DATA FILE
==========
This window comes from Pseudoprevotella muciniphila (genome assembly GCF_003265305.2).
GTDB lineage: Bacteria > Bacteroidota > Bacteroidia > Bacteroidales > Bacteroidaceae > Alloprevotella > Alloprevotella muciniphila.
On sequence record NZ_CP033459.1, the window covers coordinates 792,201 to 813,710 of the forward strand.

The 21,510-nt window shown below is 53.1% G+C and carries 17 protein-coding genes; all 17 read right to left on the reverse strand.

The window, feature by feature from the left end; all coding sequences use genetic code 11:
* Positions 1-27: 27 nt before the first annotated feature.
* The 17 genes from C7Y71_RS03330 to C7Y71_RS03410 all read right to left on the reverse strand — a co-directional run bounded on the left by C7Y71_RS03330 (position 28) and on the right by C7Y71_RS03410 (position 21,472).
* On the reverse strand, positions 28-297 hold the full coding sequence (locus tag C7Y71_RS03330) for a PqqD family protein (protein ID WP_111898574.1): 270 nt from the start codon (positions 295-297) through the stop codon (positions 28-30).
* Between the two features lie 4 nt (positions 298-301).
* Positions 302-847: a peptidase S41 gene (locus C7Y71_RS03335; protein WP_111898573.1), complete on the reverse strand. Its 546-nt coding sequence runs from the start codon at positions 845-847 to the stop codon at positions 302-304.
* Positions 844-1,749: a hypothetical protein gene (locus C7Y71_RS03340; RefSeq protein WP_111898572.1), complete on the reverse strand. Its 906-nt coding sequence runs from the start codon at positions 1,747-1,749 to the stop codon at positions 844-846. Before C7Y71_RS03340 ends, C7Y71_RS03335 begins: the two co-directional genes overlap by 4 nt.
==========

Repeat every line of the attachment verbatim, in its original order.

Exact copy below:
This window comes from Pseudoprevotella muciniphila (genome assembly GCF_003265305.2).
GTDB lineage: Bacteria > Bacteroidota > Bacteroidia > Bacteroidales > Bacteroidaceae > Alloprevotella > Alloprevotella muciniphila.
On sequence record NZ_CP033459.1, the window covers coordinates 792,201 to 813,710 of the forward strand.

The 21,510-nt window shown below is 53.1% G+C and carries 17 protein-coding genes; all 17 read right to left on the reverse strand.

The window, feature by feature from the left end; all coding sequences use genetic code 11:
* Positions 1-27: 27 nt before the first annotated feature.
* The 17 genes from C7Y71_RS03330 to C7Y71_RS03410 all read right to left on the reverse strand — a co-directional run bounded on the left by C7Y71_RS03330 (position 28) and on the right by C7Y71_RS03410 (position 21,472).
* On the reverse strand, positions 28-297 hold the full coding sequence (locus tag C7Y71_RS03330) for a PqqD family protein (protein ID WP_111898574.1): 270 nt from the start codon (positions 295-297) through the stop codon (positions 28-30).
* Between the two features lie 4 nt (positions 298-301).
* Positions 302-847: a peptidase S41 gene (locus C7Y71_RS03335; protein WP_111898573.1), complete on the reverse strand. Its 546-nt coding sequence runs from the start codon at positions 845-847 to the stop codon at positions 302-304.
* Positions 844-1,749: a hypothetical protein gene (locus C7Y71_RS03340; RefSeq protein WP_111898572.1), complete on the reverse strand. Its 906-nt coding sequence runs from the start codon at positions 1,747-1,749 to the stop codon at positions 844-846. Before C7Y71_RS03340 ends, C7Y71_RS03335 begins: the two co-directional genes overlap by 4 nt.